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:: Phil Nuytten, Ph.D. - Science - 1997

Dr. Phil Nuytten   Dr. Phil Nuytten, the CEO of Nuytco, is world-renowned in undersea exploration and technology. He has logged many thousands of hours underwater throughout the world, working as a commercial diver, developing equipment and diving techniques for the commercial, scientific, military and technical diving industries.

In the 1960s and 1970s, Dr. Nuytten was heavily involved in experimental deep diving and the development of mixed-gas decompression tables. He was a member of the team that completed the first 600fsw ocean "bounce" dives on Project Nesco, and in 1972, he wrote the protocol for "Deep Work 1,000," the first North Amercian thousand-foot saturation dive. These early projects helped set the international standards in use today. During this time, Dr. Nuytten was the co-founder of Oceaneering International, Inc., which went on to become one of the largest underwater skills company in the world and provided a vehicle for many early subsea development projects.
In 1984, Dr. Nuytten was featured on the cover of National Geographic Magazine for his record dives through ice-covered arctic waters on to the Breadalbane, the northernmost known shipwreck. His involvement in underwater activities in virtually all of the world's ocean's has resulted in articles on his work in numerous aerospace journals and popular magazines such as Time, Newsweek, Popular Science, Discovery, Fortune, Scientific American and Business Week.

Dr. Nuytten has been a popular speaker at underwater conferences around the world and he has published many technical papers on his leading edge work in subsea technology. He has been instrumental in the development and current acceptance of Atmosphereic Diving System technology. In 1979, he began work on a revolutionary new one-atmosphere diving suit that resulted in a patented breakthrough in rotary joint design and formed the basis for the world-famous "Newtsuit." The "Newsuit is a thousand foot rated hard suit that completely protects the wearer from outside pressure and eliminates the need for decompression - a revolutionary deep diving system that has been called "an underwater sports car." In addition, he received a five-year contract from the National Geographic Society to provide Deepworkers and crews on Dr. Sylvia Earle's "Sustainable Seas Expeditions," a project to study deep ocean environment impact of underwater ecology, habitats and biodiversity through exploration and ongoing monitoring of national marine sanctuaries. The Deepworkers were also used to recover the space shuttle booster rockets during a recent flight to the U.S. space station. Nuytten is an award-winning member of the American association of Aeronautics and Astronautics and he has worked with NASA for over 25 years on space applications of undersea technology.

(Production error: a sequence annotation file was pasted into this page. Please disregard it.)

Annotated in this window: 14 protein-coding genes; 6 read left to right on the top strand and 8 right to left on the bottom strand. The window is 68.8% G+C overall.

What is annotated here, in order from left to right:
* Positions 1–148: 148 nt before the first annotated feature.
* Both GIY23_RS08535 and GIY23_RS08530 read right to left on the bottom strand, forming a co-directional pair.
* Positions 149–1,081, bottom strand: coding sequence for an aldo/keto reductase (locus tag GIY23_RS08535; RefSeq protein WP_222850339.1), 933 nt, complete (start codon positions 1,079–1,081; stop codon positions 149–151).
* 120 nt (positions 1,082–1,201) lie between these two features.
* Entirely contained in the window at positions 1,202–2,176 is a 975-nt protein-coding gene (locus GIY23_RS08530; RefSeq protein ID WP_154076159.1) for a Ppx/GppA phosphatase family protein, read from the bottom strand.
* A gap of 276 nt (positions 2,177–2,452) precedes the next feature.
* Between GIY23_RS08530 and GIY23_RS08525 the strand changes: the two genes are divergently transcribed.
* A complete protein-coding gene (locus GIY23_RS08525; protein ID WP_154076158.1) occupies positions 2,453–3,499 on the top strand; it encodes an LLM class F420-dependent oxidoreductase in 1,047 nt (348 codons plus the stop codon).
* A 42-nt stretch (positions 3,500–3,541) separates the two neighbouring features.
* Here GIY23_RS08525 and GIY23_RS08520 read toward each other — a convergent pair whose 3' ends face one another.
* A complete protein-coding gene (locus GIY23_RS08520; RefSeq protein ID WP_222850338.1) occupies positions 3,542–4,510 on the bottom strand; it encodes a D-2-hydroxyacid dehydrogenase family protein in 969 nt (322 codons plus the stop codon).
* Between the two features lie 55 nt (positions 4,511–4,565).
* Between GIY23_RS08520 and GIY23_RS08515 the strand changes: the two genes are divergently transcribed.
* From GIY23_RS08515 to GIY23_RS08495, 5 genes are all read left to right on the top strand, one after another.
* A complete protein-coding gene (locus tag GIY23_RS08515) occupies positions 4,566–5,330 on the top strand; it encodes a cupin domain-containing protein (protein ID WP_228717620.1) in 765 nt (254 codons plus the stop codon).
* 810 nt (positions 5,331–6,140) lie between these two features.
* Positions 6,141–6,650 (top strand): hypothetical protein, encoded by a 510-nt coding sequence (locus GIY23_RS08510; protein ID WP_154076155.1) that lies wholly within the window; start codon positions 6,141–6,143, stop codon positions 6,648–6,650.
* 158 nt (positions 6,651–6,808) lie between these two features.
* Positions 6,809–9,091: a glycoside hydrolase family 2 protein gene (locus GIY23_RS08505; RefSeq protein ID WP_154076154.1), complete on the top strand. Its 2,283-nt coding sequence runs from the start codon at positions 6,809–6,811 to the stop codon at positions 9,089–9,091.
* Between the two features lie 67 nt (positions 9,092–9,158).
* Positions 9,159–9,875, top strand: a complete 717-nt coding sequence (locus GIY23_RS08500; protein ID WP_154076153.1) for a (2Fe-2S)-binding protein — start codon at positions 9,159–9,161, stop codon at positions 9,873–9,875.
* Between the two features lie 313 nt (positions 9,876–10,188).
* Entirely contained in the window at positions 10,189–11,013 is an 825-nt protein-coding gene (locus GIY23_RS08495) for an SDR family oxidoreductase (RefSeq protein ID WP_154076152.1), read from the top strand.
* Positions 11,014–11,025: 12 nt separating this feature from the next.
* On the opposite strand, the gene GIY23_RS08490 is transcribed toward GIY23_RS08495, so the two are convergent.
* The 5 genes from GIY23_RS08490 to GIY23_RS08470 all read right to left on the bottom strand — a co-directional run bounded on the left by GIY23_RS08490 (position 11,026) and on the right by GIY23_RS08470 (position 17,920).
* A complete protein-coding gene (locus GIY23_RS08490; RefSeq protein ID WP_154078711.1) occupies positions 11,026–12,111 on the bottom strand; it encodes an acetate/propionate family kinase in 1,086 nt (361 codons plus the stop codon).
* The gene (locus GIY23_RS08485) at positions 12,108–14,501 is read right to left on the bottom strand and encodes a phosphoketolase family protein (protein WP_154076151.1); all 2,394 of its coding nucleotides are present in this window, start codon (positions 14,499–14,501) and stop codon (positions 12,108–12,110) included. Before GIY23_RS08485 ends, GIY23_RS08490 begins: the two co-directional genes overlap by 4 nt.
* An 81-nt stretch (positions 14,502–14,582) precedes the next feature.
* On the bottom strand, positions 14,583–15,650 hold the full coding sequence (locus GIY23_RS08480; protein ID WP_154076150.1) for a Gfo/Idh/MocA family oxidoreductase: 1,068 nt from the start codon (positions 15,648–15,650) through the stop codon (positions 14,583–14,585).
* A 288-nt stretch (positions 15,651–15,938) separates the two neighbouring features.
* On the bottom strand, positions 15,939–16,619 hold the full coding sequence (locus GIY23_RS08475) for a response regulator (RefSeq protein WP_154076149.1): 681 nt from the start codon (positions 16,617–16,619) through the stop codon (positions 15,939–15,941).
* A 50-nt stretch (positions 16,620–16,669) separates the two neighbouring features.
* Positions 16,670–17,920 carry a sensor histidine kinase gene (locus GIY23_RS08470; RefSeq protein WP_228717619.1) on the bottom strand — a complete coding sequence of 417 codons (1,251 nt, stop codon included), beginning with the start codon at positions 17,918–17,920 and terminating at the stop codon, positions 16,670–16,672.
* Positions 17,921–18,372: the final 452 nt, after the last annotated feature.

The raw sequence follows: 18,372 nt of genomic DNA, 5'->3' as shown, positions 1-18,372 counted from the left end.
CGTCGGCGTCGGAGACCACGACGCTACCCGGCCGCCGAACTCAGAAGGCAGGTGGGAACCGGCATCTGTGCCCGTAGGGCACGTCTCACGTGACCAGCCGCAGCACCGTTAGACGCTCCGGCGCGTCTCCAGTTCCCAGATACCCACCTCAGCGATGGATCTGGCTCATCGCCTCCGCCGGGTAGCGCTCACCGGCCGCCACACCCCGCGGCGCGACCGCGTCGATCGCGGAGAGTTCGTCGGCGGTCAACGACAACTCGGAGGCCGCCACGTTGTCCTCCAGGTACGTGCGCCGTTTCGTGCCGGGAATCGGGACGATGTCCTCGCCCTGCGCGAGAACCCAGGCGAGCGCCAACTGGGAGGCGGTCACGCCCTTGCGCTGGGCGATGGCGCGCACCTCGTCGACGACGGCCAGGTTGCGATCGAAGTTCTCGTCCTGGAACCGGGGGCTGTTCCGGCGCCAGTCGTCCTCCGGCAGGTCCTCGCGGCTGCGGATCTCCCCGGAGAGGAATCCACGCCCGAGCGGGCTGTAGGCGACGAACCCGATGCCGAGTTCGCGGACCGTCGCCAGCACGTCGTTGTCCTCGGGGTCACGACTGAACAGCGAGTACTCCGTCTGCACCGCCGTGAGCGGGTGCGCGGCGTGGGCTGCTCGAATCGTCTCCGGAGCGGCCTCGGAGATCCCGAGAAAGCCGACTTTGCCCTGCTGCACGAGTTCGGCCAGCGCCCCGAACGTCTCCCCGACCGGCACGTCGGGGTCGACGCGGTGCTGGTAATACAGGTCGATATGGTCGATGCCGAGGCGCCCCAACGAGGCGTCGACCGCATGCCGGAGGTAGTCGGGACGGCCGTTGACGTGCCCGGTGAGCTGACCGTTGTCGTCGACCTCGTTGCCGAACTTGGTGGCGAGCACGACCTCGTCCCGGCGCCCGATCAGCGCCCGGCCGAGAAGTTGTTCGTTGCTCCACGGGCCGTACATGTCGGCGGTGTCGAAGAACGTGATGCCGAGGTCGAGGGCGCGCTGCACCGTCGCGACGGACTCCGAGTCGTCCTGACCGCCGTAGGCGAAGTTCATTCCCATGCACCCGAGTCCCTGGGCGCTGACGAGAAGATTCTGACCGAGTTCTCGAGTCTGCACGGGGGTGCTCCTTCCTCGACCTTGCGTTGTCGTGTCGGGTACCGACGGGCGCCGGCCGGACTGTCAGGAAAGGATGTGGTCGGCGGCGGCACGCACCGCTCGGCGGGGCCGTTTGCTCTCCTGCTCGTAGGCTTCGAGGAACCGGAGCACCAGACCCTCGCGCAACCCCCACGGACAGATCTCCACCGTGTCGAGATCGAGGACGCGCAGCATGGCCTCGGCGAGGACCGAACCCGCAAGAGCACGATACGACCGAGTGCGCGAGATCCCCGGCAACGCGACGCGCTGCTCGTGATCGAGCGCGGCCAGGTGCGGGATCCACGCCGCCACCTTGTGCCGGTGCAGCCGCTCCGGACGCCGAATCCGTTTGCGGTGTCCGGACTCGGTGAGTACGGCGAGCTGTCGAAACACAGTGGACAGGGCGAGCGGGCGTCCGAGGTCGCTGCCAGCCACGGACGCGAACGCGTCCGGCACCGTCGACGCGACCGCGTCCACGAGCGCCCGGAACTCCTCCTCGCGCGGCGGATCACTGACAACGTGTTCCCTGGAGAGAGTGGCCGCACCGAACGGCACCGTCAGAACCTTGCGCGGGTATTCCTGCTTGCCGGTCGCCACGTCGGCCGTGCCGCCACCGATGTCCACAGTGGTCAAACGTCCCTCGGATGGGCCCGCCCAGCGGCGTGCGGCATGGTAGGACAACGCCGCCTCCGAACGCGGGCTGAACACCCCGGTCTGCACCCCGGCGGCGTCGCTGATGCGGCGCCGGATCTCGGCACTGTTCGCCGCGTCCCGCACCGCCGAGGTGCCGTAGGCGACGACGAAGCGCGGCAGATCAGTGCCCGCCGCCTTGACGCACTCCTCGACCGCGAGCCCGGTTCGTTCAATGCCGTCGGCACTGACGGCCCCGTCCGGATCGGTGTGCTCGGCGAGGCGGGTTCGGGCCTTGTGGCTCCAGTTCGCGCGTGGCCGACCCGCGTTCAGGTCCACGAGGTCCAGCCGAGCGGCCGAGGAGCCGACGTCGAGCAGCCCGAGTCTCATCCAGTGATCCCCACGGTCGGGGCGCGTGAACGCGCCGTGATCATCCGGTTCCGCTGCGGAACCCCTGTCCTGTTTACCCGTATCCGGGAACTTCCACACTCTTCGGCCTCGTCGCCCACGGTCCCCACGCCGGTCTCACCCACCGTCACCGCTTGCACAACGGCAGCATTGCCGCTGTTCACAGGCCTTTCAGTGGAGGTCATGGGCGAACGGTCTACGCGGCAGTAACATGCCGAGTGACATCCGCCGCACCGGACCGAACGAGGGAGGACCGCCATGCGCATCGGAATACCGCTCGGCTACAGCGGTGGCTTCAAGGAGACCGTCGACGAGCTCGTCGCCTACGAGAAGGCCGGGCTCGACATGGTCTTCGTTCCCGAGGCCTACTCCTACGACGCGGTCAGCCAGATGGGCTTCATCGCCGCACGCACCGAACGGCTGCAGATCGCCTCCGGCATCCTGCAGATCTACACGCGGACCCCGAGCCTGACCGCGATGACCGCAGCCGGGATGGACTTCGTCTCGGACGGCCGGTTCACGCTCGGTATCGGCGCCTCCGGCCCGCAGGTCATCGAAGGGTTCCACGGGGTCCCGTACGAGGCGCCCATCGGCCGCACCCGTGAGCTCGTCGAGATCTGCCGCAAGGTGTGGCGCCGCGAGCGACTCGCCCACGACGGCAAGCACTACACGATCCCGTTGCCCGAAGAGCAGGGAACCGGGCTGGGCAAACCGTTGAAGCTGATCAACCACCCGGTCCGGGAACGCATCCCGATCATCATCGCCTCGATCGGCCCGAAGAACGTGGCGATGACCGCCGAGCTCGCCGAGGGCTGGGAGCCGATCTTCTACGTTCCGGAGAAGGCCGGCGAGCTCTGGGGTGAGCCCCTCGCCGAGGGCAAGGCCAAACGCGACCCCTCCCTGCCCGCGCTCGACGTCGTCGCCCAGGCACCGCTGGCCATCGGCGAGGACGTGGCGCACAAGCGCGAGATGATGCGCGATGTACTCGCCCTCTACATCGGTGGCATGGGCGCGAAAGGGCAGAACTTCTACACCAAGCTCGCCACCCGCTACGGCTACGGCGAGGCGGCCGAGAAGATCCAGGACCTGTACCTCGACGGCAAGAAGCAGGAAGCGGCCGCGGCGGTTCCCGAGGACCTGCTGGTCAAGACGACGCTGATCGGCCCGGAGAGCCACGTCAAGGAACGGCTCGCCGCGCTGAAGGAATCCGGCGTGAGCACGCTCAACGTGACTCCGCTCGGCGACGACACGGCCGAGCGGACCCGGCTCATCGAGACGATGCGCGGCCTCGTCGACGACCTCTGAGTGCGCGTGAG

In 2000, Dr. Nuytten introduced a new concept for an ultra lighweight swimming hardhat suit called the "Exosuit," which is being considered by the Canadian Department of Defense as a submarine escape device. Besides the NOGI, Dr. Nuytten has earned many international honors and awards, including commercial diving's highest award from the Diving Contractors International, induction into the Diving Hall of Fame and the Explorers Club Lowell Thomas award. In 1992, Dr. Nuytten was awarded the Order of British Columbia, his home province's highest honor, in recognition of his role in making British Columbia known as one of the world centers of underwater technology.


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